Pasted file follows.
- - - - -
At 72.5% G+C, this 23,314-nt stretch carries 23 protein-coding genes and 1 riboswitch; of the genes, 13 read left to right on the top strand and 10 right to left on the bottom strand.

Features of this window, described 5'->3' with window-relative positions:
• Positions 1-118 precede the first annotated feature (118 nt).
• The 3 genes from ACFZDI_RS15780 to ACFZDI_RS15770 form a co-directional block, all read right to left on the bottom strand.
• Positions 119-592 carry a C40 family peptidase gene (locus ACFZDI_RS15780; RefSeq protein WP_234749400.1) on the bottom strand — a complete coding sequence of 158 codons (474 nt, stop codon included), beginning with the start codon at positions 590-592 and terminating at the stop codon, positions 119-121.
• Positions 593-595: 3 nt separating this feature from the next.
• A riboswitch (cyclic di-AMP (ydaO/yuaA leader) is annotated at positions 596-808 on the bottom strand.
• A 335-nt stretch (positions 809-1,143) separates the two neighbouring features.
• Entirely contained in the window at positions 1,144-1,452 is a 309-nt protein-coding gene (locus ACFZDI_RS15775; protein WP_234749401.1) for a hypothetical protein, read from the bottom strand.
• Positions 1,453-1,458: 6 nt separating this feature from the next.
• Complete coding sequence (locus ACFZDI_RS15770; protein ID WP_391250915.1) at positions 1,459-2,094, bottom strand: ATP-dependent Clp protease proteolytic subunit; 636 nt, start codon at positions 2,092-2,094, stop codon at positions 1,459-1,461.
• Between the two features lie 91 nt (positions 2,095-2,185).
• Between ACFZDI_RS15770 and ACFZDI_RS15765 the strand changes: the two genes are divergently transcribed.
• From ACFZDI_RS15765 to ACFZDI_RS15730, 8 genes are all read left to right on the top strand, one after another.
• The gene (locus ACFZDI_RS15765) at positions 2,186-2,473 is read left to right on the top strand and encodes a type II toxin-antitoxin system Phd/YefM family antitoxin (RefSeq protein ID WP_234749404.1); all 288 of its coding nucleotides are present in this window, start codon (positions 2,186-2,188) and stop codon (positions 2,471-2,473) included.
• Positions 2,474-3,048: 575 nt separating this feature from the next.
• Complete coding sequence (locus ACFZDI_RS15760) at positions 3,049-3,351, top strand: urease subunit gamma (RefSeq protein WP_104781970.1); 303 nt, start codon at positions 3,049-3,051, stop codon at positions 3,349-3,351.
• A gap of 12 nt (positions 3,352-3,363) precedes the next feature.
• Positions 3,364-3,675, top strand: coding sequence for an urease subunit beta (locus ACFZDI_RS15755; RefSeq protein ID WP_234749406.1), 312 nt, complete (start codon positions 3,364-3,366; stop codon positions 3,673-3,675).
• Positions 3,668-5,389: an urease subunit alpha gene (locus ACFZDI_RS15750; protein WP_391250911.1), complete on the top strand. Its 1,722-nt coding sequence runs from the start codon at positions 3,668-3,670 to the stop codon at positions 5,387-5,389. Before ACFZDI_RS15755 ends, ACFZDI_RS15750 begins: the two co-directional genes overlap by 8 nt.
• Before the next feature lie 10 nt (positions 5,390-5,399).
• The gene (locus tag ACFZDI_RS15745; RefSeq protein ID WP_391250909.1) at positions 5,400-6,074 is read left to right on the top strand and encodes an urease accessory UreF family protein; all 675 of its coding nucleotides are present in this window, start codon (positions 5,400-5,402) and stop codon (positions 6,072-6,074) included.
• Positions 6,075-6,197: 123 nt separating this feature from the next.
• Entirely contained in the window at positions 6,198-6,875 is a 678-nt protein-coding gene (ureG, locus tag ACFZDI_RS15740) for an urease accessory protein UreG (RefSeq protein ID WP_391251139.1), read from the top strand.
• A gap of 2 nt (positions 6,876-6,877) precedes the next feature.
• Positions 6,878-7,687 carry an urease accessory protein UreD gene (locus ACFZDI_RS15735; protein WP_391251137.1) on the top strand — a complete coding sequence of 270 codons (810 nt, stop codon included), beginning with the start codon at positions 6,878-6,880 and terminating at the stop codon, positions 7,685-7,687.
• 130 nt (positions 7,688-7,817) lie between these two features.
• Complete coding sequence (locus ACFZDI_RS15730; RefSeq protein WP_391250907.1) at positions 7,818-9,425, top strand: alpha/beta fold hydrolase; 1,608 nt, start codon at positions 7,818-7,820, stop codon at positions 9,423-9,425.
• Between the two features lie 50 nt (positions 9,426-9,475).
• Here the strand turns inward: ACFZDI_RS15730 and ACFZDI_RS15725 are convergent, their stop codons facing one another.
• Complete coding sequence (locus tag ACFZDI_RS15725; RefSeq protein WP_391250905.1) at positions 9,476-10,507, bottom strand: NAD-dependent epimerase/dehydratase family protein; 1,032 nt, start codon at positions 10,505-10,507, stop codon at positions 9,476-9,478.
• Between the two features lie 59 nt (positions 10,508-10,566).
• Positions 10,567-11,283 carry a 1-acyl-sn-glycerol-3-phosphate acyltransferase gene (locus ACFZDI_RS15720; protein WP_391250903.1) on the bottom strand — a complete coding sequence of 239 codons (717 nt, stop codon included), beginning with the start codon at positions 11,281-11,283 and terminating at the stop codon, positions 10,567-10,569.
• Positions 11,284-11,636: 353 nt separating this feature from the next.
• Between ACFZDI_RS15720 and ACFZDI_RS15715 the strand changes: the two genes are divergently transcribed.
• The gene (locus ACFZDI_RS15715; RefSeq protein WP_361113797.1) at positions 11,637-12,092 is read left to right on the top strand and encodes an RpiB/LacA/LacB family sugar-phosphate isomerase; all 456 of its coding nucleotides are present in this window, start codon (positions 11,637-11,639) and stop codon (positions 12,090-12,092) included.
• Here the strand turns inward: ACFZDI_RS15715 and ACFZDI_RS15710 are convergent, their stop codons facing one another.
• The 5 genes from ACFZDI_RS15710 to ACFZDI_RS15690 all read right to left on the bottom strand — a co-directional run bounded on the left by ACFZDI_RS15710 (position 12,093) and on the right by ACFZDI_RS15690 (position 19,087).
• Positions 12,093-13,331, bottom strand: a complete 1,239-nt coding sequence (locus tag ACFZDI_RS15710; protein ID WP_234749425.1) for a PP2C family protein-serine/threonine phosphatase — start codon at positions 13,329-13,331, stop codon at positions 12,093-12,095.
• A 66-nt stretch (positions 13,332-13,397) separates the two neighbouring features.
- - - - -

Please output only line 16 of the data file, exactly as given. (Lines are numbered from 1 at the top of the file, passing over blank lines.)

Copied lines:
• Positions 2,474-3,048: 575 nt separating this feature from the next.